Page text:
Grief and mental health have an important and interlinked relationship. As I write this, I’m watching Holly and Phil. They’re lovely, aren’t they, Holly and Phil? They glow with health and giggles; if I was crying on my own in Costa, I think Holly would come over and give me a nice big hug, and the sensation of being nuzzled in her bosom would probably fix my anxiety forever. But I don’t usually get to enjoy their mid-morning hilarity, working as I do in the sort of office job that precludes proper enjoyment of English daytime telly.
But at the time of writing, instead of enjoying an 11am banana at my desk (I’m a passionate believer in an 11am pick me up), my scratchy chest, blocked nose and aching muscles have rendered me bedbound. So I’m watching morning TV and I’m shocked by the level of quiet understanding and brave expression I’m witnessing on that most awkward of subjects: grief and mental health.
It’s a ‘life after loss’ segment. A woman is on the line to Holly, Phil and the nice TV Doctor, voice cracking even as she murmurs hello. It’s her story to tell, not mine, but suffice to say she has been shattered by grief, anxiety and depression. Death has left her utterly alone. It’s hard to watch, the very antithesis of that great viral clip of Holly pissing herself with laughter during a feature on tantric orgasms.
This caller is hurting down to the sinews of her being. My bones tingle at the raw loss in her voice. Holly and Paul scarcely know how to arrange their faces, such is the agony in her words. I’m simultaneously awed by her bravery and saddened by the fact there’s nobody in her life for her the share this with.
Sadly, I can also see why she would feel that way—because in Britain, in 2017, we don’t like to talk about grief. And this seems dangerous. Grief can (understandably) easily tip over into mental illness, and whilst I’m glad we’re making a place (on national television, no less) for people to find help, we need this across the board.
We’re an awkward bunch, us Brits; talking openly about death is not the done thing. My Dad died in 2014, and I have horrified many of my fellow countrymen with stark admissions of my loss. Don’t get me wrong, I appreciate it’s bloody awkward. It’s deeply uncomfortable to have frank conversations about death, and the raft of emotional issues that follow.
If you’ve never experienced grief, it can be almost impossible to know how to respond. But it can’t be healthy to live in a society where we feel like we can’t even say the word ‘dead’. No wonder grief and mental health have such alink.
Surely, surely, this inability to talk frankly must exacerbate the risk of grief turning into a mental health issue? Traditionally, grief was a shared activity. When families lived in close quarters and small-town life meant everyone knew everyone’s business, it must have been almost impossible to be left alone to grieve.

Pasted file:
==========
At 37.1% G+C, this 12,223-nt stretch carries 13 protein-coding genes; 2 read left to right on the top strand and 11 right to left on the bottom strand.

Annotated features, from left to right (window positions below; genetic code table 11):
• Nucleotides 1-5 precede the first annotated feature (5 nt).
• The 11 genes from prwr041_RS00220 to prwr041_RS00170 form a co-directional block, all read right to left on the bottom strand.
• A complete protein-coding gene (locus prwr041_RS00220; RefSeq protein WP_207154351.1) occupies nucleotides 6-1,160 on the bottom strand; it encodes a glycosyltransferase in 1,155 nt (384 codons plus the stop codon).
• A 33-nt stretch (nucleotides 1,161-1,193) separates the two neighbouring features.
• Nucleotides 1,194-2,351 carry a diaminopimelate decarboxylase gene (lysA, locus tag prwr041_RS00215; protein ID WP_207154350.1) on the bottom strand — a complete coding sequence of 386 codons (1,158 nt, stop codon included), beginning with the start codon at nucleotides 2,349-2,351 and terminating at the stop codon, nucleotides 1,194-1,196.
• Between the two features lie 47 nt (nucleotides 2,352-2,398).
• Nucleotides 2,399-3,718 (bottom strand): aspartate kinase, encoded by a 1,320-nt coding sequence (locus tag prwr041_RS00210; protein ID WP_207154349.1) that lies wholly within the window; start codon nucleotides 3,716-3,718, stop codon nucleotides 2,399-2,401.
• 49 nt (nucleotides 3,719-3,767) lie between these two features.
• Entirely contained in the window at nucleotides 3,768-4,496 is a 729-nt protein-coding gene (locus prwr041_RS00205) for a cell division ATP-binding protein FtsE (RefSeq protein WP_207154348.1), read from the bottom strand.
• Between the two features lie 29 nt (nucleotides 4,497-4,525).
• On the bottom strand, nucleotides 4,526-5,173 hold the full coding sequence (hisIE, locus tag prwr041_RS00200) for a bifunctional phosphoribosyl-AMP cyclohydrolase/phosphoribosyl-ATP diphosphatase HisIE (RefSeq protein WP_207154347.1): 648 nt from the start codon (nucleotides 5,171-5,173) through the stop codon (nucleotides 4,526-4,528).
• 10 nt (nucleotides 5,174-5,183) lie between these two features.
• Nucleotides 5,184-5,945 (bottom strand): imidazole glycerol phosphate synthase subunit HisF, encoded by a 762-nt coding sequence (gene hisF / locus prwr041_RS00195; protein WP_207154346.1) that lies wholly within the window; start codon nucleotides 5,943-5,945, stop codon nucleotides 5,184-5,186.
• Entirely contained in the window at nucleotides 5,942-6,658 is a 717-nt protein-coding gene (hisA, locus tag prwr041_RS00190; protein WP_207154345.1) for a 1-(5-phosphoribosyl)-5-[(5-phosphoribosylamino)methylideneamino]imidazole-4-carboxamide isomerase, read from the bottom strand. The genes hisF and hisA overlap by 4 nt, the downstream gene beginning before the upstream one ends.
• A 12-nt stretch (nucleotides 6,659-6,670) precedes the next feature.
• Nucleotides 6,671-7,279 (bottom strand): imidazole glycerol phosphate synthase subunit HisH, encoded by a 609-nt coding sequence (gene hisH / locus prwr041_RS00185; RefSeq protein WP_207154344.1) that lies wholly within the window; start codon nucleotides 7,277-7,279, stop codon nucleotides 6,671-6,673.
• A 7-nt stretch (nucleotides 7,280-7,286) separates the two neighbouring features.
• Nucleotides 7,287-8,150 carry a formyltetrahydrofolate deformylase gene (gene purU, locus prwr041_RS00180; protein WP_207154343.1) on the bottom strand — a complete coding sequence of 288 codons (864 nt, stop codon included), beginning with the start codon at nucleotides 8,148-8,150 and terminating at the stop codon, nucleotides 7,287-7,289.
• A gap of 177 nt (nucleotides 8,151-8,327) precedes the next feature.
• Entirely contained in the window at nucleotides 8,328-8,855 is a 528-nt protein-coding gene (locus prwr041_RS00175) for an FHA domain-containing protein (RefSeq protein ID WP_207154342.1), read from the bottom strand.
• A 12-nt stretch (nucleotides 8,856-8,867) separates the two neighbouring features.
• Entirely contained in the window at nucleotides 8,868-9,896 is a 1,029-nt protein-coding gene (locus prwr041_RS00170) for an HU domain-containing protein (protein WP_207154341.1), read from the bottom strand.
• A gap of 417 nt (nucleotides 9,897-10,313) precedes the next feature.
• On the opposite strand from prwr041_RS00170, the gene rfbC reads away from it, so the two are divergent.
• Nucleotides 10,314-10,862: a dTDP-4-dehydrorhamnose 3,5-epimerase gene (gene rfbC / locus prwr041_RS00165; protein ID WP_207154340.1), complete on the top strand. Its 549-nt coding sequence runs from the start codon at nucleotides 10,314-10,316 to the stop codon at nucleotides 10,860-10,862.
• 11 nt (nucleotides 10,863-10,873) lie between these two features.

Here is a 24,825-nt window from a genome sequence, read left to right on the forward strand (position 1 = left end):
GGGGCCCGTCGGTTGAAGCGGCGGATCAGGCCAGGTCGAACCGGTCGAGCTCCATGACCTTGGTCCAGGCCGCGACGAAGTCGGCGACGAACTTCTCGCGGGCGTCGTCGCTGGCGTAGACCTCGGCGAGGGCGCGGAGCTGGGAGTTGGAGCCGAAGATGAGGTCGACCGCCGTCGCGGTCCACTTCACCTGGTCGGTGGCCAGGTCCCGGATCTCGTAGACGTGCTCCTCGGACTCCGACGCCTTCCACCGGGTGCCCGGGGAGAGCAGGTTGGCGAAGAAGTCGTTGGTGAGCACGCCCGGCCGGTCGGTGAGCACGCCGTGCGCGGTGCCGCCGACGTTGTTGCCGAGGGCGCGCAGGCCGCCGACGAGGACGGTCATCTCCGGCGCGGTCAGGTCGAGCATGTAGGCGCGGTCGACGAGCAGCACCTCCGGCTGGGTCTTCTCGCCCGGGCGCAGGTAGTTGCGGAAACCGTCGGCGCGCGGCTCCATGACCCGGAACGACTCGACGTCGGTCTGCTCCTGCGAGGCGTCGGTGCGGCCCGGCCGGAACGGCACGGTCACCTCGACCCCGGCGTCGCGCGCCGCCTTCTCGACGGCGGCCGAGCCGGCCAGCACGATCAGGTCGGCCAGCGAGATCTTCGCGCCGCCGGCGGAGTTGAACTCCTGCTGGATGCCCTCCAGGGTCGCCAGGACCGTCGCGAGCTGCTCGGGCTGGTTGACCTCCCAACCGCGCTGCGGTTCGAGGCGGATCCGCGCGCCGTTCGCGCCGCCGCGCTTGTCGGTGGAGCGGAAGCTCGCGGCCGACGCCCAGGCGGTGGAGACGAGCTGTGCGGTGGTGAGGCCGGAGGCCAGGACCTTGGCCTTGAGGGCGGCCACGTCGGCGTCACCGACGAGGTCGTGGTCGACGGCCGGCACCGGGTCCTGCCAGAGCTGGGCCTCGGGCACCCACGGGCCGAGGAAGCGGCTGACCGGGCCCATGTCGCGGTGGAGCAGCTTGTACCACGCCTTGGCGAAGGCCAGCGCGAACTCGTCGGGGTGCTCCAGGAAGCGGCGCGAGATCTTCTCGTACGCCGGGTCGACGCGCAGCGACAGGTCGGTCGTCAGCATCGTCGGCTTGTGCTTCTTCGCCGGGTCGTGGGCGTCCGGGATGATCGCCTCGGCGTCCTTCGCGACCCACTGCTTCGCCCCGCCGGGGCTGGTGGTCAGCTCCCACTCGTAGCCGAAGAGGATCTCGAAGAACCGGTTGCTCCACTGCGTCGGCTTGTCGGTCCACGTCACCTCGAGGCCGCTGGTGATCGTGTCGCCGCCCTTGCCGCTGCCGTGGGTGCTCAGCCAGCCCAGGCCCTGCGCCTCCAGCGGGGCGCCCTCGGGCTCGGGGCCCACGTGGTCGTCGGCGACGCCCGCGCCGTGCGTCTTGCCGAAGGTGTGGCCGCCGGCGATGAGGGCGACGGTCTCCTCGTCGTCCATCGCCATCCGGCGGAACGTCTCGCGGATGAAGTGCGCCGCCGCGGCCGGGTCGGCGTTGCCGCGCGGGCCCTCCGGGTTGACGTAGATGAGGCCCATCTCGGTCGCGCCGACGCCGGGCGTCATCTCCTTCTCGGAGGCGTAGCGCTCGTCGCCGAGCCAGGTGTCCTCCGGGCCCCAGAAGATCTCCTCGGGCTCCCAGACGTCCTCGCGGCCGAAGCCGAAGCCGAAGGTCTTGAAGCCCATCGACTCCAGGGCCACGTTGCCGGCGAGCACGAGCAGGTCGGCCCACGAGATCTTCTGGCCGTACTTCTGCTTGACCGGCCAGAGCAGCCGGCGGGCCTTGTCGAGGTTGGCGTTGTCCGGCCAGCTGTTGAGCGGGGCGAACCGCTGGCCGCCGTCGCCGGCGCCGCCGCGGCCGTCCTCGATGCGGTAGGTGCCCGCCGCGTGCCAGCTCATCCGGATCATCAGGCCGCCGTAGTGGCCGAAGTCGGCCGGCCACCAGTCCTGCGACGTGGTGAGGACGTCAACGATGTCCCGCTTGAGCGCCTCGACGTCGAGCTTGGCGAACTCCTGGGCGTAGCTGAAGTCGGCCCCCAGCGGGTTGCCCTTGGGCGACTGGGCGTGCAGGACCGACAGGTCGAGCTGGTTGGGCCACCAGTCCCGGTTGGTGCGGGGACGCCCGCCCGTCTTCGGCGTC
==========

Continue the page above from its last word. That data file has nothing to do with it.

But in an increasingly insular society, it’s very possible for somebody to lose a close loved one and turn up at work three days later with nobody being any the wiser. Of course, you don’t have to go around shouting about it. Everybody has their own way of coping, and hopefully, most people do have a close support network to help them through. Likewise, although the former can and often does develop into the latter, grief should not be classified as a mental illness; it’s a natural and very important process.
But a society which doesn’t like to talk about death and grief is almost certainly a breeding ground for mental health issues. Grief is incredibly isolating, despite the fact we’ll all go through it at some point. Was it loneliness that catapulted my own grief into a mental health breakdown? I was living alone, away from family, studying in relative solitude and most of my friends had recently left the city I was living in after graduating.
I tried to carry on as if nothing had happened, and failed spectacularly. I was so embarrassed, feeling that I wanted to do my Dad proud by cracking on with life. But why, in hindsight, should anybody be embarrassed of their grief?
Sharing and supporting each other through grief is a way to catch people before they fall into the pit. If you’ve lost someone, know that you aren’t obliged to bury your feelings for the sake of other peoples’ embarrassment. Reach out: to family, to friends. Know that crying spontaneously and loudly on the bus doesn’t make you a pariah.
Don’t be ashamed of getting help. Seeing a counsellor earlier rather than later is a fantastic way to process grief, and stop lingering issues from developing into a mental health crisis; Cruse Bereavement care offer free advice and support. I found a fantastic counsellor through The Counselling Directory.
And if you know somebody who has lost a loved one, please: try your hardest to be compassionate. Try to listen without looking like you want to edge out the nearest window and sprint across the carpark. It might mean more to someone than you can begin to imagine.
Grief and mental health are topics I’ll be writing more on, including tips for how to deal with grief. But in the meantime, all I can do is send my thoughts of compassion to anybody struggling with the loss of a loved one. You aren’t alone. I’d also direct anybody looking for more information to the wonderful charity, Mind; this page discusses the range of mental health problems that can come about after a bereavement.